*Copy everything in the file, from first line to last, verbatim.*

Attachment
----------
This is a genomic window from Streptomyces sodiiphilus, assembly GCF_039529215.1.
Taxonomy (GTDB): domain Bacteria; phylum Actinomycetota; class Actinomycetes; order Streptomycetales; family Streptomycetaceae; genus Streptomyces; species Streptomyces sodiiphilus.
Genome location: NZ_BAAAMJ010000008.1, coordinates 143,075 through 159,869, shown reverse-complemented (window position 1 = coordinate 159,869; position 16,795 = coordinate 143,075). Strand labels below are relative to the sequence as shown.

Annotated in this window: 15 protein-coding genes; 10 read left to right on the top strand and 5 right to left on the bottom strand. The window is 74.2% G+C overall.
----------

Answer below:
This is a genomic window from Streptomyces sodiiphilus, assembly GCF_039529215.1.
Taxonomy (GTDB): domain Bacteria; phylum Actinomycetota; class Actinomycetes; order Streptomycetales; family Streptomycetaceae; genus Streptomyces; species Streptomyces sodiiphilus.
Genome location: NZ_BAAAMJ010000008.1, coordinates 143,075 through 159,869, shown reverse-complemented (window position 1 = coordinate 159,869; position 16,795 = coordinate 143,075). Strand labels below are relative to the sequence as shown.

Annotated in this window: 15 protein-coding genes; 10 read left to right on the top strand and 5 right to left on the bottom strand. The window is 74.2% G+C overall.